Former Berkley Boy Scout Leader’s Name Surfaces in Child Sex Abuse Documents

The Boy Scouts of America created files on thousands of leaders and volunteers from 1965 to 1985, including 171 cases in Michigan.

Los Angeles Times database with information about thousands of leaders and volunteers ex­pelled or blacklisted from the Boy Scouts of Amer­ica amid sus­pi­cions of sexu­al ab­use includes a case from Berkley.

Last week, 14,500 pages of confidential files kept by the Boy Scouts of America on individuals suspected of child sex abuse were released by order of Oregon's highest court, according to the Associated Press.

Those files included 171 cases in Michigan, including one in Berkley.

A Portland, Ore., attorney, who won a landmark case against the Boy Scouts on behalf of a plaintiff molested by an assistant scoutmaster in the 1980s, released the documents to the public at kellyclarkattorney.com. The files cover a 20-year period, from 1965 to 1985.

But the Los Angeles Times, using the newly released files and data from other cases, built a database and interactive map of its own. 

The Boy Scouts of America posted the following statement from national president Wayne Perry about the documents, known as the "ineligible volunteer" files.

"There have been instances where people misused their positions in Scouting to abuse children, and in certain cases, our response to these incidents and our efforts to protect youth were plainly insufficient, inappropriate, or wrong. Where those involved in Scouting failed to protect, or worse, inflicted harm on children, we extend our deepest apologies to victims and their families."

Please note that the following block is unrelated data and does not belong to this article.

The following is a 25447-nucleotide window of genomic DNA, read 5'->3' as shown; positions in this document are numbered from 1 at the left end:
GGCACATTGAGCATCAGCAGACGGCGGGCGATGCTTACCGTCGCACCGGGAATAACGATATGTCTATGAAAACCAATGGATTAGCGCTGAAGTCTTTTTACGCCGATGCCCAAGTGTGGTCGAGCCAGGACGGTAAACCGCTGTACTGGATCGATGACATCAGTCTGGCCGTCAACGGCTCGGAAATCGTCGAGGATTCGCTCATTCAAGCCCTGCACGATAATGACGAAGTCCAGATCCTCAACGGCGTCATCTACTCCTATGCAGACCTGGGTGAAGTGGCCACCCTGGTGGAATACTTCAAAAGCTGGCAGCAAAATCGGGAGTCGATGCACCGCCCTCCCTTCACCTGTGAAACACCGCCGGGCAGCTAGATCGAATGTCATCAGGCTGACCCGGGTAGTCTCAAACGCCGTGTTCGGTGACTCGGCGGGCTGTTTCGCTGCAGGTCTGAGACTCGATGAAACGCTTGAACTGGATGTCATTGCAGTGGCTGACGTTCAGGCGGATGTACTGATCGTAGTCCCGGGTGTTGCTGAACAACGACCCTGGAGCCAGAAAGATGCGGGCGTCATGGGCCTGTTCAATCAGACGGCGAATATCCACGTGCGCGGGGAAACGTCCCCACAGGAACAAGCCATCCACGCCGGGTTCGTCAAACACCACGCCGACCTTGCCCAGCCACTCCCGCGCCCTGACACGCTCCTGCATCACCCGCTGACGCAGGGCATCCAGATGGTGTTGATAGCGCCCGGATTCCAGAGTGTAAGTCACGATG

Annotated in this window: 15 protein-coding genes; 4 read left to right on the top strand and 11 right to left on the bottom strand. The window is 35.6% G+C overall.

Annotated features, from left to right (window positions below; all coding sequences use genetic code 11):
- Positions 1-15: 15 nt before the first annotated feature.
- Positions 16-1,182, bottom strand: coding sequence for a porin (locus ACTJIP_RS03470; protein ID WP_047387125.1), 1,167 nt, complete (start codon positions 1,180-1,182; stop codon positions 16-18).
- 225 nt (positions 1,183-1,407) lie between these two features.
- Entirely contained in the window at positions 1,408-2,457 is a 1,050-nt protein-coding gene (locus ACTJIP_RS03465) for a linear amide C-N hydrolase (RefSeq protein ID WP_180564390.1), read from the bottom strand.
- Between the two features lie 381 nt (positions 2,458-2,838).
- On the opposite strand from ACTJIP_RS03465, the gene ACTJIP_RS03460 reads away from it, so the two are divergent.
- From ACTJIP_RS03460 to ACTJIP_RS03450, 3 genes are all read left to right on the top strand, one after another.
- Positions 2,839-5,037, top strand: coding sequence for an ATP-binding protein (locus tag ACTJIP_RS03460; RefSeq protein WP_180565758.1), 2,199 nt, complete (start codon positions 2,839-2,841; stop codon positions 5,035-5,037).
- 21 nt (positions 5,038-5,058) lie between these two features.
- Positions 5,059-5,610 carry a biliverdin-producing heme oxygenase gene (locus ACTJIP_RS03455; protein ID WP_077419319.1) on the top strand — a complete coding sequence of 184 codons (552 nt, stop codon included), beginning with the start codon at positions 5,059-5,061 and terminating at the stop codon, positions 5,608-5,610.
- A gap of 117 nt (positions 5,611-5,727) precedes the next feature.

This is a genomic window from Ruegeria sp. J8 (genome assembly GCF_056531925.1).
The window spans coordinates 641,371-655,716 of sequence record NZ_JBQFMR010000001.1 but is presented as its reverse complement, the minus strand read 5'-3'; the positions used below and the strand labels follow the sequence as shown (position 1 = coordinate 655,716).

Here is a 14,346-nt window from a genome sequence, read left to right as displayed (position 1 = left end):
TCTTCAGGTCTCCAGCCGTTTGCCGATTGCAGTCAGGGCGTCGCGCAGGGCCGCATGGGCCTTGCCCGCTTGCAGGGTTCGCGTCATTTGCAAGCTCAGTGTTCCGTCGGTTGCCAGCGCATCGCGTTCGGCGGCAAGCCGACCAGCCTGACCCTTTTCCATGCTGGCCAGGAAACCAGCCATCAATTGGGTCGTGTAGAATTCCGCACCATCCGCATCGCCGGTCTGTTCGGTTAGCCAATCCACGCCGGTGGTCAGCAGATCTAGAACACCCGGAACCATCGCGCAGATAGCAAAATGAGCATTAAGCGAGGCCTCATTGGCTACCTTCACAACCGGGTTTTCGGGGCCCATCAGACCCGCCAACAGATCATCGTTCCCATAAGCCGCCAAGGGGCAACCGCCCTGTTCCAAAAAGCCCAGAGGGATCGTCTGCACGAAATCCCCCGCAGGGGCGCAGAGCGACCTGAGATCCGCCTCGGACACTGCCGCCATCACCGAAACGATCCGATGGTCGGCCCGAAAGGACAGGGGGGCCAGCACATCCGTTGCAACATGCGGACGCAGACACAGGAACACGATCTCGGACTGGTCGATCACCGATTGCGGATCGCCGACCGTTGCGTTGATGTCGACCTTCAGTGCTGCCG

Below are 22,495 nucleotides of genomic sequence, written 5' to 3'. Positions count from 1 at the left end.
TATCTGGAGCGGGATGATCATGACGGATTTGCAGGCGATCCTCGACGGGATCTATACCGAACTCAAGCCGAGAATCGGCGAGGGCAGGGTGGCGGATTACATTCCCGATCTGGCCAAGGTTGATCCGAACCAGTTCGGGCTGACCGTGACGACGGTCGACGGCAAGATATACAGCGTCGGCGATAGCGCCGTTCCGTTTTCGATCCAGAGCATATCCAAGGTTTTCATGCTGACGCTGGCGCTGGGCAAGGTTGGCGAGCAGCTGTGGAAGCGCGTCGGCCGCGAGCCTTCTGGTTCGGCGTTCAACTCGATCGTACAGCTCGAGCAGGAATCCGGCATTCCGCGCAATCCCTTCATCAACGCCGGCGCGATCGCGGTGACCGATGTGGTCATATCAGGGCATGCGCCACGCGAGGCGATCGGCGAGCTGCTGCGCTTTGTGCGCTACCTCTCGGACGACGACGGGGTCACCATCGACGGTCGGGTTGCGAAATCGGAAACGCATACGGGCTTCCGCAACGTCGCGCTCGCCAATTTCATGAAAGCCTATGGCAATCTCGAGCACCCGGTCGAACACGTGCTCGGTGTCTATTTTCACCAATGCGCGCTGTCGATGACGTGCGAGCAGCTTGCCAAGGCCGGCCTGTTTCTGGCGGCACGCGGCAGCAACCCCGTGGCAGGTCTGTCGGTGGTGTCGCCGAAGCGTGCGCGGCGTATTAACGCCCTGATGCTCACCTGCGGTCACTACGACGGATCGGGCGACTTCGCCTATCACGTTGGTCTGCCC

In most cases, the men accused of sexual abuse were not reported to authorities; instead, their names were kept in a file to prevent them from volunteering with the organization again.

The allegations against a Berkley man who was a scoutmaster date back to 1970. He is accused of "improper relations with a minor."

Because many of the men listed in the decades-old Boys Scout files have not been charged or convicted of crimes, some media outlets, including the Boston Globe, have refrained from naming them without further investigating the allegations. Berkley Patch believes that is a reasonable precaution.

Other coverage

Michigan Regional Editor Clare Pfeiffer Ramsey and Royal Oak Editor Judy Davids contributed to this report.

Leslie Ellis October 27, 2012 at 03:41 PM
Patch reader Aaron A. Dorn shared this comment on Facebook: "The Boy Scouts of America has made significant strides to ensure the safety of youth members. In doing so, the Boy Scouts of American has become a preeminent model for other youth organizations. Among many other procedures implemented by Scouting, all adult leaders undergo a criminal background check, all leaders must maintain a certification in youth protection training, and Two Deep Leadership (two adults present at all times) is required at all Scouting functions. Continual publication of headline stories from decades ago does nothing but spread inaccurate and outdated gossip about a phenomenal youth organization. For those that would like to educate themselves about Scouting's youth protection policies before commenting negatively on this story, I urge you to visit http://www.scouting.org/Training/YouthProtection.aspx."


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